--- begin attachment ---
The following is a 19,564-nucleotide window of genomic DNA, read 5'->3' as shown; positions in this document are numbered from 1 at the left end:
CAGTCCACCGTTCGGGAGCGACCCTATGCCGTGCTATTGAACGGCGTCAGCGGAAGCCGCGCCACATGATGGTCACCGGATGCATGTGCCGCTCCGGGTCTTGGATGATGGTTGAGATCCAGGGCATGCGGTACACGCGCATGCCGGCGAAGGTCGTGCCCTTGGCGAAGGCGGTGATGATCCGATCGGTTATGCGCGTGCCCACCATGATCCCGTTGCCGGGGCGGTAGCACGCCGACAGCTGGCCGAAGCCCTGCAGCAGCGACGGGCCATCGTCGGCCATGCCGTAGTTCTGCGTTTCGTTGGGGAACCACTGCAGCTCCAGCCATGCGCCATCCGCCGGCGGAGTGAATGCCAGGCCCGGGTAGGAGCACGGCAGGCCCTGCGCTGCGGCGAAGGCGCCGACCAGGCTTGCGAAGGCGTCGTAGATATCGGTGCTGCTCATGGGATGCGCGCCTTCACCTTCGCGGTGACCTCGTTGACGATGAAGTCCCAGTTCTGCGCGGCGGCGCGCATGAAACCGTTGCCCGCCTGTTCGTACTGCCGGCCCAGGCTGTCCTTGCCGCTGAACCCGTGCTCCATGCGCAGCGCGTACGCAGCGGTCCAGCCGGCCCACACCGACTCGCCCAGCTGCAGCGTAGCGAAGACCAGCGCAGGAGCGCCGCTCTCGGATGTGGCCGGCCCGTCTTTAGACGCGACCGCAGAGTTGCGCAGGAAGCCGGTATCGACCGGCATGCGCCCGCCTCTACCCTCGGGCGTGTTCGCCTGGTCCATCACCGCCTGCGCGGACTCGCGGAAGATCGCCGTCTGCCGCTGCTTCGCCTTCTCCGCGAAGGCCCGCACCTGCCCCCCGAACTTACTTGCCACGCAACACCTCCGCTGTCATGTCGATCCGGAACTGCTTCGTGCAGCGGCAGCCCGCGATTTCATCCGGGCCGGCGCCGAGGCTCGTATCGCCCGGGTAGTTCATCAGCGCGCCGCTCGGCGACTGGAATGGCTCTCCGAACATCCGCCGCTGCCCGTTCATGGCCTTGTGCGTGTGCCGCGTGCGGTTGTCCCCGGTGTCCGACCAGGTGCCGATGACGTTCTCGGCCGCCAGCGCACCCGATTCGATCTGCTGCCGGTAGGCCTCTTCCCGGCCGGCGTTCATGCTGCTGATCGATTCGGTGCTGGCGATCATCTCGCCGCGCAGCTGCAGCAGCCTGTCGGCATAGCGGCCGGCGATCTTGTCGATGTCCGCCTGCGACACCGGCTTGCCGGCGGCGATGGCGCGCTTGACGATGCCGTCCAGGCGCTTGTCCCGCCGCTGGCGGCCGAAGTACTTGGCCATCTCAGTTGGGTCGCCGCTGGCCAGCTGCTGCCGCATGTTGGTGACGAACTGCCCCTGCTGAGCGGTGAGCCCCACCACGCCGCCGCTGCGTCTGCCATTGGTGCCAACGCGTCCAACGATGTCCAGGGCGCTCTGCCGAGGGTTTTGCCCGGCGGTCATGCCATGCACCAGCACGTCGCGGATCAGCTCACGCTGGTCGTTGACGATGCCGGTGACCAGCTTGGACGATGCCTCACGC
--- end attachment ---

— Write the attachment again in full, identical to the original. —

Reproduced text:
The following is a 19,564-nucleotide window of genomic DNA, read 5'->3' as shown; positions in this document are numbered from 1 at the left end:
CAGTCCACCGTTCGGGAGCGACCCTATGCCGTGCTATTGAACGGCGTCAGCGGAAGCCGCGCCACATGATGGTCACCGGATGCATGTGCCGCTCCGGGTCTTGGATGATGGTTGAGATCCAGGGCATGCGGTACACGCGCATGCCGGCGAAGGTCGTGCCCTTGGCGAAGGCGGTGATGATCCGATCGGTTATGCGCGTGCCCACCATGATCCCGTTGCCGGGGCGGTAGCACGCCGACAGCTGGCCGAAGCCCTGCAGCAGCGACGGGCCATCGTCGGCCATGCCGTAGTTCTGCGTTTCGTTGGGGAACCACTGCAGCTCCAGCCATGCGCCATCCGCCGGCGGAGTGAATGCCAGGCCCGGGTAGGAGCACGGCAGGCCCTGCGCTGCGGCGAAGGCGCCGACCAGGCTTGCGAAGGCGTCGTAGATATCGGTGCTGCTCATGGGATGCGCGCCTTCACCTTCGCGGTGACCTCGTTGACGATGAAGTCCCAGTTCTGCGCGGCGGCGCGCATGAAACCGTTGCCCGCCTGTTCGTACTGCCGGCCCAGGCTGTCCTTGCCGCTGAACCCGTGCTCCATGCGCAGCGCGTACGCAGCGGTCCAGCCGGCCCACACCGACTCGCCCAGCTGCAGCGTAGCGAAGACCAGCGCAGGAGCGCCGCTCTCGGATGTGGCCGGCCCGTCTTTAGACGCGACCGCAGAGTTGCGCAGGAAGCCGGTATCGACCGGCATGCGCCCGCCTCTACCCTCGGGCGTGTTCGCCTGGTCCATCACCGCCTGCGCGGACTCGCGGAAGATCGCCGTCTGCCGCTGCTTCGCCTTCTCCGCGAAGGCCCGCACCTGCCCCCCGAACTTACTTGCCACGCAACACCTCCGCTGTCATGTCGATCCGGAACTGCTTCGTGCAGCGGCAGCCCGCGATTTCATCCGGGCCGGCGCCGAGGCTCGTATCGCCCGGGTAGTTCATCAGCGCGCCGCTCGGCGACTGGAATGGCTCTCCGAACATCCGCCGCTGCCCGTTCATGGCCTTGTGCGTGTGCCGCGTGCGGTTGTCCCCGGTGTCCGACCAGGTGCCGATGACGTTCTCGGCCGCCAGCGCACCCGATTCGATCTGCTGCCGGTAGGCCTCTTCCCGGCCGGCGTTCATGCTGCTGATCGATTCGGTGCTGGCGATCATCTCGCCGCGCAGCTGCAGCAGCCTGTCGGCATAGCGGCCGGCGATCTTGTCGATGTCCGCCTGCGACACCGGCTTGCCGGCGGCGATGGCGCGCTTGACGATGCCGTCCAGGCGCTTGTCCCGCCGCTGGCGGCCGAAGTACTTGGCCATCTCAGTTGGGTCGCCGCTGGCCAGCTGCTGCCGCATGTTGGTGACGAACTGCCCCTGCTGAGCGGTGAGCCCCACCACGCCGCCGCTGCGTCTGCCATTGGTGCCAACGCGTCCAACGATGTCCAGGGCGCTCTGCCGAGGGTTTTGCCCGGCGGTCATGCCATGCACCAGCACGTCGCGGATCAGCTCACGCTGGTCGTTGACGATGCCGGTGACCAGCTTGGACGATGCCTCACGC